Most importantly, the team needs to engage in a planning session where you all brainstorm ways to increase production and collection for the coming year.

      3. What if an employee comes to me mid-year and wants a raise?

        This is tough because the employee may be threatening to leave you to get a higher salary elsewhere. The short answer is that if you give this person a raise, then anticipate that word will get out and it will be open season for everyone to ask you. This undercuts the whole purpose of having a system.

        So, the short answer is no, but the nuanced answer is to have an honest conversation with this employee. Is there anything else that bothers them about working in your practice? Do they need health benefits now because they’re getting divorced? Are they feeling over-worked or overwhelmed? Aside from a raise, is there anything you could do to keep them in the practice? Finally, remind them that they may get that raise if they hold on till the performance conversations.

        One question emerges repeatedly. How can a dentist determine if their current payroll costs are healthy and how can they calculate the impact of raises or new employees? This question inspired me to develop the Dental Wage Planner. This tool helps dentists calculate their current costs including employee benefits and payroll taxes and compares it to their production and collection. The tool also enables dentists to calculate the costs of forecasted raises or new employees. I’m happy to provide the Dental Wage Planner to any Dental Economics reader who requests it.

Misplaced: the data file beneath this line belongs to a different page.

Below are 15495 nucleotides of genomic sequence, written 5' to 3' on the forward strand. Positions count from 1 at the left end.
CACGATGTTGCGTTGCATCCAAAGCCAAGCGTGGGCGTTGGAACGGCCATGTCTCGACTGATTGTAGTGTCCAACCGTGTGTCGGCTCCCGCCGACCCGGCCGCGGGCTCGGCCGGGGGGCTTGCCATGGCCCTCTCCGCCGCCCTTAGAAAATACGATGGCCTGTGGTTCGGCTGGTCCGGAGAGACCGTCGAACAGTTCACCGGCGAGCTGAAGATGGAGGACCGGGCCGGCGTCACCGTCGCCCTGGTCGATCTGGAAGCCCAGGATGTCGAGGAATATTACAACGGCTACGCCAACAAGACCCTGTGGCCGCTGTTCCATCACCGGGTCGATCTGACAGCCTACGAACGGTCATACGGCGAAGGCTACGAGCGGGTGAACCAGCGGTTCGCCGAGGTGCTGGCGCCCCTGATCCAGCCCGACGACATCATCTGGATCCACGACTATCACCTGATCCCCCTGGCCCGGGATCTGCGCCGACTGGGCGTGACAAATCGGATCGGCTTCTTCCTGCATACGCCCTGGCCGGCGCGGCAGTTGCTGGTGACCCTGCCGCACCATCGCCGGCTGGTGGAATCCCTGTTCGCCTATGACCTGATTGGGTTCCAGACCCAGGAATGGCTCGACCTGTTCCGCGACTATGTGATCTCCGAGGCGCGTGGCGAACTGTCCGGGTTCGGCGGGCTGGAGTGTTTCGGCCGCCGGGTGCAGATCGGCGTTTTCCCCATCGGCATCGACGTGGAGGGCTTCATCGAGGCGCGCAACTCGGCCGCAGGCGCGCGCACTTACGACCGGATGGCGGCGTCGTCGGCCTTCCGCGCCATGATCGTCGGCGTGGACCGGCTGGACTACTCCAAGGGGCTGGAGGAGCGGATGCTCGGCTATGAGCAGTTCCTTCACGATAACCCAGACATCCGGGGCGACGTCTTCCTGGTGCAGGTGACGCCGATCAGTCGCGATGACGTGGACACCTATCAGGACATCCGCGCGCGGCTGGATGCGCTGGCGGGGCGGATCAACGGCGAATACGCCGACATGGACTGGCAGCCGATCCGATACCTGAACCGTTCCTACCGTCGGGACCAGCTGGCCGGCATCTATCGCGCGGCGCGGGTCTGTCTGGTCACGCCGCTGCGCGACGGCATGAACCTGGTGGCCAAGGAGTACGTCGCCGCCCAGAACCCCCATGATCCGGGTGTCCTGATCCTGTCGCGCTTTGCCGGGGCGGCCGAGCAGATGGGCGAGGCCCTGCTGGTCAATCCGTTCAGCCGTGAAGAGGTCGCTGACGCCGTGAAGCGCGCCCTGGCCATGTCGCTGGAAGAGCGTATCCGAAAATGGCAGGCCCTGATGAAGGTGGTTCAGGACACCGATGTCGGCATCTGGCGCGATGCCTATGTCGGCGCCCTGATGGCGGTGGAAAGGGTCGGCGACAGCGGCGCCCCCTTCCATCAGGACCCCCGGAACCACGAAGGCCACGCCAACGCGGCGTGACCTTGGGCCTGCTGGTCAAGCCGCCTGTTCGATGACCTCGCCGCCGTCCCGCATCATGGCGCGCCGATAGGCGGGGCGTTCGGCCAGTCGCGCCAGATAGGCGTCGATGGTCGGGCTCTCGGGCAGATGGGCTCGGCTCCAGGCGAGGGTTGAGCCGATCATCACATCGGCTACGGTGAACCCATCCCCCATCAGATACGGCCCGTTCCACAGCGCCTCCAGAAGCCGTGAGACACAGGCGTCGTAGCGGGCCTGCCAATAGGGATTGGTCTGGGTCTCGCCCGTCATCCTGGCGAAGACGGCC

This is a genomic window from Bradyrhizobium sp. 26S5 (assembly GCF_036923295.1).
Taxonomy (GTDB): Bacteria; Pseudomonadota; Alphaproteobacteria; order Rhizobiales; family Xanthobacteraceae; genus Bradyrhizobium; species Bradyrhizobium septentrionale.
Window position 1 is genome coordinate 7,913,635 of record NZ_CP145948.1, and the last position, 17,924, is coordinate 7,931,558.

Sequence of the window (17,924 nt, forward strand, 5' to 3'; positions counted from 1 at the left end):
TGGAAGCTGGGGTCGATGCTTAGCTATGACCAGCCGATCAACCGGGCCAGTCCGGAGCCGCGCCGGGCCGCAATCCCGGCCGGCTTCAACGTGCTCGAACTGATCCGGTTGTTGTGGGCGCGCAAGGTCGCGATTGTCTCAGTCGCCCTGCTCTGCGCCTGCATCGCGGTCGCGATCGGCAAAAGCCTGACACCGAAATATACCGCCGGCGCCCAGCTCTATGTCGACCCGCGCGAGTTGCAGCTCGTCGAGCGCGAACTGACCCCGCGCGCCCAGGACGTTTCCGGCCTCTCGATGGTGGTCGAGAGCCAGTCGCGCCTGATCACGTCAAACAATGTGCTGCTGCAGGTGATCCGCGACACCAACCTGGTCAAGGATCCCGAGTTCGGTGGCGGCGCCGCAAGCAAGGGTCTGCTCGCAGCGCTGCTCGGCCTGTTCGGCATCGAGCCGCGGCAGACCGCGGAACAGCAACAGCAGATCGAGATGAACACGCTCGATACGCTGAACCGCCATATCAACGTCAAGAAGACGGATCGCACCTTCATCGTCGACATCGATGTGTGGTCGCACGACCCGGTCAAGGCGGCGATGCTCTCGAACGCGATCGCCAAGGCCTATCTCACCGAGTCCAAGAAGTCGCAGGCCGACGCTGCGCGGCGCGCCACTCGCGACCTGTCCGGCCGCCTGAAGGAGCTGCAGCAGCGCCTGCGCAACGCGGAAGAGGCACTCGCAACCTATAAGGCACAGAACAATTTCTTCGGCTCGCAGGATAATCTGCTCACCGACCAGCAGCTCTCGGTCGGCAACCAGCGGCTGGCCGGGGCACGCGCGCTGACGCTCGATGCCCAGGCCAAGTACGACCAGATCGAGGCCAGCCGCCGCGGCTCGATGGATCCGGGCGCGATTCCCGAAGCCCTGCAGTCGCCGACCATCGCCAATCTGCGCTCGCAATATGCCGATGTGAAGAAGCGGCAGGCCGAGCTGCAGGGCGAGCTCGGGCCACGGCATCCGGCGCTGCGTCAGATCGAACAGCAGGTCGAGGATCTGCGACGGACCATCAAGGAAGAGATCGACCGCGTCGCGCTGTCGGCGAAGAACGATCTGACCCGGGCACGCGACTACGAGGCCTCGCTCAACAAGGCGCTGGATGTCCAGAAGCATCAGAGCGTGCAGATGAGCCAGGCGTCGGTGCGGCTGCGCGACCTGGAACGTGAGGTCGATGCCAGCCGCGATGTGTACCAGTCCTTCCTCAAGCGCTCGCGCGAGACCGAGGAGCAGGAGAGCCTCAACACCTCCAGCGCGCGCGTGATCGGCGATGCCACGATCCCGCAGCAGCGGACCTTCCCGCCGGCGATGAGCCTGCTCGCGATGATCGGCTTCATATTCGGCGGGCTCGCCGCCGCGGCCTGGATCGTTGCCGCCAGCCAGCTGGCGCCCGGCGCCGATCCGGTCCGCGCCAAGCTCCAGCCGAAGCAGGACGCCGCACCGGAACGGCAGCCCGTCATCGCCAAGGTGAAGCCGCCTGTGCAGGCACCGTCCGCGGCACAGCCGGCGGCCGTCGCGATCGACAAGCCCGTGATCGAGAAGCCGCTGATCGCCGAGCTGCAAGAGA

To recap, if you want to prevent compensation from becoming an unexploded bomb in your practice, you need to implement a system. This means you need a protocol for raises, and a process that includes a timeline, job descriptions and goal-setting and evaluation worksheets.  Finally, you’ll need feedback skills so that you can direct and support your team.  This might sound overwhelming, but when done well, your compensation system becomes the backbone for employee growth instead of a landmine.

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        View your current payroll costs at a glance and forecast the impact of potential raises. You will be able to see any compensation inequities, compare payroll costs to your production and calculate the costs of proposed raises against your production goals. 

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        “As an Office Manager, I’ve seen a great difference in my practice since starting with Sharyn. Three years ago our staff was in turmoil with a lot of infighting and gossip and some jealousy directed towards me.

        I had given up because everything I did was judged. Now I have learned to have more one-to-one communication and by being more vulnerable with individuals I found my leadership voice. As a team, we’re all focused on the same goals.

        Last year, in August we produced $88,000. This year we’re on track to produce $111,000 this month. I know it’s because we learned how to follow through with patients and communicate our expectations while building our systems.

        Sharyn has gotten us out of our comfort zone and inspired us to dream bigger and it works.”